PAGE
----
The idea of me

Paige Beller celebrates release of debut, Don’t You Dare

By Kyle Melton

Paige Beller.

Within many musicians there lies of number of creative forces that may oppose one another in terms of stylistics. In an increasingly particular marketplace, many artists struggle to refine their muse in order to best cater to finicky genre boundaries in an attempt to find a modicum of success. Others embrace their multiple musical personalities.

For Paige Beller [lead vocalist of local punk quartet Jasper the Colossal], she chose to indulge her softer side with the new album, Don’t You Dare, which will see release this weekend at South Park Tavern.

After cutting her teeth with various high school pop-punk outfits in the Cincinnati area, Beller made her way to Dayton in 2006. Upon her arrival she received encouragement from her roommate, Emmanual Cavallero, to start playing out at open mic events around town.

“When I first moved here, I started playing the open mic at South Park [Tavern],” Beller recalled. “My roommate at the time, Emmanuel Cavallero, he actually started taking me up there because he was showing me all this different stuff about playing acoustic guitar, because I only knew how to play an electric. I was scared as hell to sit up there by myself and do it, and he was the one who pushed me to get out there and do it.”

While Beller cut her teeth around Dayton as a solo acoustic act, she quickly returned to her punk roots. She began fronting local outfit Jasper the Colossal in early 2008. Beller also forged a working relationship with multi-instrumentalist Jason Gilmore, who she’d played with in Dirty White Ponies and Ed vs. Radio, and the two collaborated on Beller’s solo demo. As lead vocalist for Jasper the Colossal and a solo act, Beller finds plenty of opportunity to indulge the various sides of a restless musical personality.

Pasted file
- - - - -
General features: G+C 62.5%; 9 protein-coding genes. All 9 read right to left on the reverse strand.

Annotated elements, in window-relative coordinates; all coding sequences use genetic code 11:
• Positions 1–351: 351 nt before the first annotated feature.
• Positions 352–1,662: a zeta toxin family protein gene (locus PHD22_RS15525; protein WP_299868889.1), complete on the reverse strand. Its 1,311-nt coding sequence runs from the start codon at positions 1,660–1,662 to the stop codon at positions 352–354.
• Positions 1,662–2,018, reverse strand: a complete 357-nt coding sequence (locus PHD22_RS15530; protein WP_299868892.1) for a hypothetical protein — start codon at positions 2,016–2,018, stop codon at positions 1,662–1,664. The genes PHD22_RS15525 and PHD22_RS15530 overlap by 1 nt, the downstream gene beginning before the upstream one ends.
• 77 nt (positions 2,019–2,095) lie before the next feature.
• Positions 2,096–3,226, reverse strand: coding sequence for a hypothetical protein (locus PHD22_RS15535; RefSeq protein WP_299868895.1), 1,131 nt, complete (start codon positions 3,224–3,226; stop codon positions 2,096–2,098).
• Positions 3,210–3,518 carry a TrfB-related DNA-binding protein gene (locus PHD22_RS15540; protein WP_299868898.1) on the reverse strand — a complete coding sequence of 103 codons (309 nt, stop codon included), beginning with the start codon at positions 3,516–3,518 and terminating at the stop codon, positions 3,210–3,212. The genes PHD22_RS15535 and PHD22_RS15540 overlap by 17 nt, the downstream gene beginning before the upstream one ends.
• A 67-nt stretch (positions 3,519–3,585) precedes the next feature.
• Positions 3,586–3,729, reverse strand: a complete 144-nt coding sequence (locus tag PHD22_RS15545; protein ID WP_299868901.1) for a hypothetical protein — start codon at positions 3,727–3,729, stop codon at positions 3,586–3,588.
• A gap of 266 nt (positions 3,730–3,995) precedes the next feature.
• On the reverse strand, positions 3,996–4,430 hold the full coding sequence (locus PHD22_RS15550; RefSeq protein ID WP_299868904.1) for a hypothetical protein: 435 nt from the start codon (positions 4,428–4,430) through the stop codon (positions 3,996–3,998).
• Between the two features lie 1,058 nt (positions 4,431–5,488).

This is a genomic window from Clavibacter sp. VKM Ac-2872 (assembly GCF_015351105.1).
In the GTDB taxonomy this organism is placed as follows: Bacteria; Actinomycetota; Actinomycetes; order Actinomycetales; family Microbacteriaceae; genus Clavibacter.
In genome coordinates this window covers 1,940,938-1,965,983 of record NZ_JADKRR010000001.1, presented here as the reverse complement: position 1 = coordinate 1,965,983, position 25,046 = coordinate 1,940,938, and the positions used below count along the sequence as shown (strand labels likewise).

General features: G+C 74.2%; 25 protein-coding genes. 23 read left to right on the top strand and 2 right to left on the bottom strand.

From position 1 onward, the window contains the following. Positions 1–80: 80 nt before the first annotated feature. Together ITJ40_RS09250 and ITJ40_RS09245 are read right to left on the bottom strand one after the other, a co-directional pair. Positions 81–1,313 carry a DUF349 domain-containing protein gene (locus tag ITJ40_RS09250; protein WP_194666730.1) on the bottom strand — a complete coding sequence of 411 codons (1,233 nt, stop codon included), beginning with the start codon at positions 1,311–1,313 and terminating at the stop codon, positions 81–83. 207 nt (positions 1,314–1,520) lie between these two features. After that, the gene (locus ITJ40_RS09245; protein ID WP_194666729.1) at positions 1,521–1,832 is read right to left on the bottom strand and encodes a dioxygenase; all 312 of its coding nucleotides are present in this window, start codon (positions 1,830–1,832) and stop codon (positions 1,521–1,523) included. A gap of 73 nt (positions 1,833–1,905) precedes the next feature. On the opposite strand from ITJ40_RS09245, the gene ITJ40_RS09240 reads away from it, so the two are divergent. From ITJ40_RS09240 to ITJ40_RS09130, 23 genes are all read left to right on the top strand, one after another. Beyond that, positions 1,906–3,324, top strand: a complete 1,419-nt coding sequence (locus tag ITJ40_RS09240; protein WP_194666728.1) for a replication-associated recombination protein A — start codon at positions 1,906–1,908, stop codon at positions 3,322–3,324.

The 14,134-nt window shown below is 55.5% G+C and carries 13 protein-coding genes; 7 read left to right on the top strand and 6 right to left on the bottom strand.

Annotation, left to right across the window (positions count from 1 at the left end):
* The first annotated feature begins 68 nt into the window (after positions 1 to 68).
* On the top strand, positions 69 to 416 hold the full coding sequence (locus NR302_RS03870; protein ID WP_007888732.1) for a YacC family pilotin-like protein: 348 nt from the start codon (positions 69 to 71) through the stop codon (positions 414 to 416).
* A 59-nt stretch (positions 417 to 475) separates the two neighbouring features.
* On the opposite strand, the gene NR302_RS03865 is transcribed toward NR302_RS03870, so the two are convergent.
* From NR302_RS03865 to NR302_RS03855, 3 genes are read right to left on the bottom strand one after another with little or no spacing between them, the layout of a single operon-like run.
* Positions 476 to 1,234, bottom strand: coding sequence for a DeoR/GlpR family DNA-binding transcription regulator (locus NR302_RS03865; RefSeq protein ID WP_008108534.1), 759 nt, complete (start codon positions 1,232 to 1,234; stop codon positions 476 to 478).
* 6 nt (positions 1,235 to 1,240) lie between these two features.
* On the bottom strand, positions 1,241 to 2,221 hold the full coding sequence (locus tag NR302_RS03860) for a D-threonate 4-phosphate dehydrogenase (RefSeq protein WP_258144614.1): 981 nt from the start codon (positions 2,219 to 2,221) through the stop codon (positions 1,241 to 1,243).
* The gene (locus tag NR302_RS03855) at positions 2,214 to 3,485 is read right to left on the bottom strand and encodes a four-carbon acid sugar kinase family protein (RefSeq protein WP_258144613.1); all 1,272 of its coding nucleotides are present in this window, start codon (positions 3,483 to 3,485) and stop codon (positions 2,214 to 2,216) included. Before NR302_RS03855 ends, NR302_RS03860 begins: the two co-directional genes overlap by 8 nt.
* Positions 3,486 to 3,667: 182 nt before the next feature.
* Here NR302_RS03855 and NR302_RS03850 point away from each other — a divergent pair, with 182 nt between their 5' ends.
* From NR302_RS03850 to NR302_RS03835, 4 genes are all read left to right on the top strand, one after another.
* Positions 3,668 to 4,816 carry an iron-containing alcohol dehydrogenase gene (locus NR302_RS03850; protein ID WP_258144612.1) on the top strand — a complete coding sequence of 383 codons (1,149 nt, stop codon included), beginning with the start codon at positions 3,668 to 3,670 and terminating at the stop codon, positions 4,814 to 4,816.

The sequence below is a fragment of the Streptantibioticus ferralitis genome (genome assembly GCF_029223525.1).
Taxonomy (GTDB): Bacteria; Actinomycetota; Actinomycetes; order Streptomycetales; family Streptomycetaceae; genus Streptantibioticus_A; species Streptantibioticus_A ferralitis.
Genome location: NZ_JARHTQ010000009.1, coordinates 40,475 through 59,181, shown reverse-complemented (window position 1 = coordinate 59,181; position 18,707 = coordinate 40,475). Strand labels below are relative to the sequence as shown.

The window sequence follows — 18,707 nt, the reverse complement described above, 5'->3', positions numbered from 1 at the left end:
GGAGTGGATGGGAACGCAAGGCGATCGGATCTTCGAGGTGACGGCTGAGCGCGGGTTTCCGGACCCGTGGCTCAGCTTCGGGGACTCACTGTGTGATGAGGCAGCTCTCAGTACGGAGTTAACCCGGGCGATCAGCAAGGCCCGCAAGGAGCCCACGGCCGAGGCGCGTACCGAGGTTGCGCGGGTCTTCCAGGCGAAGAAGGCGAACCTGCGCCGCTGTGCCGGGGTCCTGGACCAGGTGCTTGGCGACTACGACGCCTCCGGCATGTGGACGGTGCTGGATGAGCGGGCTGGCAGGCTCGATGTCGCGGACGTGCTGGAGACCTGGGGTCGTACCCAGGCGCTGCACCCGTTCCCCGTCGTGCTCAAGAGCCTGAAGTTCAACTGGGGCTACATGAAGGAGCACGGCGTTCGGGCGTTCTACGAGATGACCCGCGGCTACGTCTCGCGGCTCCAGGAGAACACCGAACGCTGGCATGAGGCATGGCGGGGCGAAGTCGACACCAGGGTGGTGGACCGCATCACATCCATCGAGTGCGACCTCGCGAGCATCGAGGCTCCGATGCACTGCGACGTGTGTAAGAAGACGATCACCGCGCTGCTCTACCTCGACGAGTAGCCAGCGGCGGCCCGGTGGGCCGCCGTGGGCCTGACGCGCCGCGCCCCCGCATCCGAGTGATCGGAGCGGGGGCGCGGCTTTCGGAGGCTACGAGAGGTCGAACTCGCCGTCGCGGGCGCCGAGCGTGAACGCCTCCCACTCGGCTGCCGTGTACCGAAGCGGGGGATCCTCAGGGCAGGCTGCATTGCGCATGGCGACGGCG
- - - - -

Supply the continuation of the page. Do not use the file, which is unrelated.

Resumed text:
“The acoustic stuff is definitely more emotional, melodramatic kind of indulgence,” admitted Beller. “I take the extra-emotional stuff and just keep that off to the side for myself. I’m constantly writing, so I always have stuff laying around, picking apart and seeing what fits with the band and what fits with me.”

During 2009, Beller began to play out more often as a solo act and continued to develop her writing and performing in that medium. By early 2010, she’d found increased confidence and developed a solid live set that she wanted to capture with Gilmore at the helm, the results of which can be heard on the new album, Don’t You Dare.

“When we went in originally, before we did anything, I told him that I wanted to experiment with a few of the songs,” said Beller. “I basically told him I wanted to kinda make it like a Feist record, but kinda not, still keep it acoustic. That’s where all the drum programming came in, because he would [suggest] to try this to give it an electronic sound and see where it goes. It definitely was a process between the two of us going back and forth and seeing what we could do with it.”

The results of their collaboration run the gamut from textured productions of “Pirates” and “Damaged” to the countrified romp of the title track to heart-on-the-sleeve confessionals “Everything You Are” and opener “Addict.” While pleased with the overall results, Beller finds particular satisfaction with the album’s closer, “Strung Up High,” which she said “came out The results of their collaboration run the gamut from textured productions of “Pirates” and “Damaged” to the countrified romp of the title track to heart-on-the-sleeve confessionals “Everything You Are” and opener “Addict.” While pleased with the overall results, Beller finds particular satisfaction with the album’s closer, “Strung Up High,” which she said “came out exactly the way it sounded in my head.” With a year having passed since beginning the recording process, Beller is excited to get the album out and keep moving forward.

“I love being in the studio and I do want to record, but I think I want to give myself some more time to develop the songs that I have,” Beller said. “I think I’m going to force myself to not record quite yet and give it a few months to develop all the songs. Even if it is open mics or whatever, just push whatever I can with it because I’m going to try to give it a run for its money. I never really promoted myself a ton, so I’m just give it a shot and see what happens.”

Paige Beller will celebrate the release of Don’t You Dare with a performance on Saturday, July 2, at South Park Tavern, 1301 Wayne Ave. Also on the bill are Henrique Couto & the Tallywacker Express and King Elk [ex-Andrew & the Prettypunchers]. Admission is $5 for all ages. Doors at 9 p.m. For more information, visit paigedoesdayton.bandcamp.com.

Reach DCP music editor Kyle Melton at MusicEditor@DaytonCityPaper.com and read his blog at thebuddhaden.net.

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